The January 13, 2009, NY Times article, At M.I.T., Large Lectures Are Going the Way of the Blackboard, By SARA RIMER, describes how MIT has replaced its required freshman Physics course which was given in a large lecture hall, with a smaller student centered course in a technology enhanced classroom. In the new course, students learn in groups around computer terminals with the professor acting more as the "guide on the side" by giving short tutorials and reviewing difficult concepts as students work through problems. The article claims that as a result of this revamped introductory course attendance is up while the failure rate has gone down.
My question is how this can be applied to the elementary and high school setting. Is such an approach best only for the sciences or can it work equally well in other General and Judaic Studies courses? What experiences have you had with successfully (or unsuccessfully) implementing such courses in a Yeshiva day school? I have strong opinions about this type of approach but I would like to hear from others in the field. I welcome your constructive feedback.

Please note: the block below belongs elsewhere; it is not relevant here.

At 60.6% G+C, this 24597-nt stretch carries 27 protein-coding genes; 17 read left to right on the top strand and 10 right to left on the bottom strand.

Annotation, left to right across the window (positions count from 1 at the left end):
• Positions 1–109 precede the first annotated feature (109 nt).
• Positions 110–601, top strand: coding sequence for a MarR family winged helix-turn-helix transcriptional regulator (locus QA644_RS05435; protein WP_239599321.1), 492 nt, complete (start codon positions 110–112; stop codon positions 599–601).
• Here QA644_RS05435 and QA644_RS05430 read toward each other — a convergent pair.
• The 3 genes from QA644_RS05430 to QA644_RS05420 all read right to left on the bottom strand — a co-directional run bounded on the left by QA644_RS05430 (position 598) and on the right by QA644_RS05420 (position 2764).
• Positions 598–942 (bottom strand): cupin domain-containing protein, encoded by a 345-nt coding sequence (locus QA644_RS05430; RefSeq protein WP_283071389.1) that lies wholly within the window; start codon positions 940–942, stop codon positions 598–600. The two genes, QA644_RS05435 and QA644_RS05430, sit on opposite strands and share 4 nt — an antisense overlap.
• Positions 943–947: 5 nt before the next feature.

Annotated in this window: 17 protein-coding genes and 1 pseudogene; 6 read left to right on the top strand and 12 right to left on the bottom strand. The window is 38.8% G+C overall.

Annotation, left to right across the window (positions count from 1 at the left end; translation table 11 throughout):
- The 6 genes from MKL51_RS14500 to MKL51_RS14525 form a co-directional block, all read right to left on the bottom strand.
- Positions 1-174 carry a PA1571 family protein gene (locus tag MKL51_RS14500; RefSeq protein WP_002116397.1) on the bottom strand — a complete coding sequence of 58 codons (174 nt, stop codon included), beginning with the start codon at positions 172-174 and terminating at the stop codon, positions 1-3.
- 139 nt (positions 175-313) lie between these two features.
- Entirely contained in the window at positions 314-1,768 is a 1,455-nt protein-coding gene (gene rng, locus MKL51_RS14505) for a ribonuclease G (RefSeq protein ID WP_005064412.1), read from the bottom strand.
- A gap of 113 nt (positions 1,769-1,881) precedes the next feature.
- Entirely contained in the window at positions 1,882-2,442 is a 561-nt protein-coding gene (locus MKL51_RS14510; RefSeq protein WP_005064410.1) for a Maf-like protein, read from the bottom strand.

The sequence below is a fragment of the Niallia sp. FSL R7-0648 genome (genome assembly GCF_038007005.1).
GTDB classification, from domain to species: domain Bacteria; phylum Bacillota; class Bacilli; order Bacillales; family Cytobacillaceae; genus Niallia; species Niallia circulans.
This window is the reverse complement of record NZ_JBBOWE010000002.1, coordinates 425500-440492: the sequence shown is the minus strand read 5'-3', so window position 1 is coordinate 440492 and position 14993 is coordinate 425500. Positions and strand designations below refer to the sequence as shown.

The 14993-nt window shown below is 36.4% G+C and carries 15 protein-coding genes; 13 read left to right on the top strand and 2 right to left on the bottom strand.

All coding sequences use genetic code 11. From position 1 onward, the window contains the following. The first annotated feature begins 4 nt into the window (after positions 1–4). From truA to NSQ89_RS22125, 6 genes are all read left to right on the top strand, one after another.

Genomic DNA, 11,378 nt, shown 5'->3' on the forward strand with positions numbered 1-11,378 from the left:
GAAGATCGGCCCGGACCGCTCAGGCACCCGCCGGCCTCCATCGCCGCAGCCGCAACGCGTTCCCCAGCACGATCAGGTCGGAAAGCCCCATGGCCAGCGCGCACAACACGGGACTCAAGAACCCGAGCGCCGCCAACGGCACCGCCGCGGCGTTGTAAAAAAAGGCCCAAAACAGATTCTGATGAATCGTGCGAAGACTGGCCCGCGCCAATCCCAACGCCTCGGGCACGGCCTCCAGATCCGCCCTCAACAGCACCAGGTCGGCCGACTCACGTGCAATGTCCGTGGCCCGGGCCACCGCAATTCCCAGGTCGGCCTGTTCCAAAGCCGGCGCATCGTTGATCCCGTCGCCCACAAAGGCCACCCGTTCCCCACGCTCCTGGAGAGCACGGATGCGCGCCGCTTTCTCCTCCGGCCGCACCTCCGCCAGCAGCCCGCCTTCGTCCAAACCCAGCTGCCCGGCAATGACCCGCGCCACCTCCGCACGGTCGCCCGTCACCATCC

You can follow this discussion, which I also posted on the Jewish Educator's Bulletin Board, Lookjed, at http://lookstein.org/lookjed/read.php?1,17604,17604#msg-17604.